Biological Systems Engineering

 

Date of this Version

3-1989

Citation

SOIL RESOURCE MANAGEMENT E-1, Compaction Issued March 1989, 12,000

Comments

Copyright 1989 U.S. Department of Agriculture

Abstract

Nature has some built-in processes that reduce soil compaction. They include cycles of wetting and drying, and freezing and thawing.

In the last 20 to 30 years, farming practices have changed drastically. These farming changes have made it more difficult for nature to rejuvenate the soil environment to an optimum condition for crops. Performing field operations on wet soils, using multiple field operations to grow the same crop continuously, and eliminating meadow crops from crop rotations contribute to more extensive and deeper compaction.

Each farmer has the opportunity to make decisions that can keep soils from becoming compacted.

Adoption of management strategies to minimize soil compaction, such as controlled traffic, may require a bit of planning; staying off wet soils may require little planning. If you have soil compaction that is limiting production, measures such as deep tillage might be needed to help loosen and shatter the compact soil layer.

Management Strategies

Stay Off Wet Soils. Compaction of any soil is greatest when the three to six inch soil depth is near field capacity. Field capacity is only a guideline to identify optimum moisture conditions for compaction.

Clay content and organic matter content also influence the compactibility of each soil. The water content of a soil can be determined using the feel-and-appearance method (NebGuide 083-690).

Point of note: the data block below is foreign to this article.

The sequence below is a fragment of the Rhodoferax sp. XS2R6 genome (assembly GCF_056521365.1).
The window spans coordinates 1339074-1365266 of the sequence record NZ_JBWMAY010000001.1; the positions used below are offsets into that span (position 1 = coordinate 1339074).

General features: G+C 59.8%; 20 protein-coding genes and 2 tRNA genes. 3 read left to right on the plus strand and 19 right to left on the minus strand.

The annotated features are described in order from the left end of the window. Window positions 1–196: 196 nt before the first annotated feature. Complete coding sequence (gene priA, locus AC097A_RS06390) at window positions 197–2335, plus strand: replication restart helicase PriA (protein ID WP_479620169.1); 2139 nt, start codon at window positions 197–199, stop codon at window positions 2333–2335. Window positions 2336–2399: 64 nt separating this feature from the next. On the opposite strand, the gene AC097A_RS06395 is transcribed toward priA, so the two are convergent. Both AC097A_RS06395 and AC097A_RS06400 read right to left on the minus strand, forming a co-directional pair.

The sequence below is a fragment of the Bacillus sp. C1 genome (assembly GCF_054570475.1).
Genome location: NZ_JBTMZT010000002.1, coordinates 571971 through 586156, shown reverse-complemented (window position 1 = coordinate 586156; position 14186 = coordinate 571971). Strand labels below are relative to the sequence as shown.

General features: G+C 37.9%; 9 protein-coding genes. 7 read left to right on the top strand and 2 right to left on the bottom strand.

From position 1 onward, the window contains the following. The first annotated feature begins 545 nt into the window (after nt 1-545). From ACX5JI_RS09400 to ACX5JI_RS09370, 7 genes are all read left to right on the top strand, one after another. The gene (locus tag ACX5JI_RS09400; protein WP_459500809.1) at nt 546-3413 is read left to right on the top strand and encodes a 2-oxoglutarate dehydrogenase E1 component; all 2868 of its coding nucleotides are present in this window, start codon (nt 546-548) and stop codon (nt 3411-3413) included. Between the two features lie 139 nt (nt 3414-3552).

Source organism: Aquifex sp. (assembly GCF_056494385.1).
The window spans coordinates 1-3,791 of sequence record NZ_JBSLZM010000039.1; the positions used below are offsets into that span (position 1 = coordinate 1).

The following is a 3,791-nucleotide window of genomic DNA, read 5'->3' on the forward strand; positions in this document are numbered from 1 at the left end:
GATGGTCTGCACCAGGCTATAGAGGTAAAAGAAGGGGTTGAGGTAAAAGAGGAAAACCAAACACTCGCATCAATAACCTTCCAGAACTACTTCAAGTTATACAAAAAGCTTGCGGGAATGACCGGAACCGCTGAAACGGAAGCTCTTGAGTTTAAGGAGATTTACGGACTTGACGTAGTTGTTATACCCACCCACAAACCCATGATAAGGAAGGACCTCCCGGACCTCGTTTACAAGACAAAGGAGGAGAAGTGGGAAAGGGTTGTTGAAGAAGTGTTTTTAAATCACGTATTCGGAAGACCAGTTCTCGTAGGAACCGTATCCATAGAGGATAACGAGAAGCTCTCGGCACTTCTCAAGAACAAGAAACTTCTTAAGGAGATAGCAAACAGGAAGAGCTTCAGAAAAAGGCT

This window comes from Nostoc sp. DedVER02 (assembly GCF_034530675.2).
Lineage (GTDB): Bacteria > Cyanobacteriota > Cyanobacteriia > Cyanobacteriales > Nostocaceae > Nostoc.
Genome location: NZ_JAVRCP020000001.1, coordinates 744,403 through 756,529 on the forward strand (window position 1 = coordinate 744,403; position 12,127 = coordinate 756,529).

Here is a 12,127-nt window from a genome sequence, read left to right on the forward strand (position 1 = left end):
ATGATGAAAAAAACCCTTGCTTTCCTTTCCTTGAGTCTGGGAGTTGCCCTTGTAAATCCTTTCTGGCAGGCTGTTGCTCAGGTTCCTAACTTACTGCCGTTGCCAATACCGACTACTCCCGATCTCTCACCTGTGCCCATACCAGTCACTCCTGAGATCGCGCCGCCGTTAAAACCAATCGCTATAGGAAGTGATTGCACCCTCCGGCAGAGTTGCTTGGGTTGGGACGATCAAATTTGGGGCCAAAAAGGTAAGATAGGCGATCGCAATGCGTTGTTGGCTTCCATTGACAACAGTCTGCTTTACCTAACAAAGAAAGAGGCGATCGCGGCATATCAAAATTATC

You also may check the soil water content by digging up a portion of soil from the three- to six-inch depth. Mold the soil in your hand and drop the soil ball onto a hard surface. If it does not break or crack on impact it is too wet for field operations.

Perform field operations in your driest fields first. This allows more drying time for fields that tend to remain wet.

Some years field operations may have to be conducted when the soil is near field capacity to remain timely. Minimizing the axle load and increasing tire size will help reduce deep compaction in these situations. The larger tire will compact more of the soil surface, but the lower pressure will help reduce the depth to which the high compactive forces will penetrate.

Reduce Tillage. Tillage for many years contributed to the breakdown of soil structure. Each individual tillage operation using a disk, chisel, sweep, harrow, moldboard plow or combination of these tools breaks down soil structure by compressing and breaking soil aggregates. A soil aggregate is a mixture of clay, silt, sand and organic matter bound together to resemble a crumb. Soil aggregates are necessary for good air and water movement and root growth. Soils that have been tilled are more susceptible to compaction than are soils receiving little tillage.

Tillage systems with a reduced number of operations leave greater amounts of residue on the soil surface. This surface residue helps prevent surface sealing, a form of compaction, by intercepting raindrops before they hit the soil surface.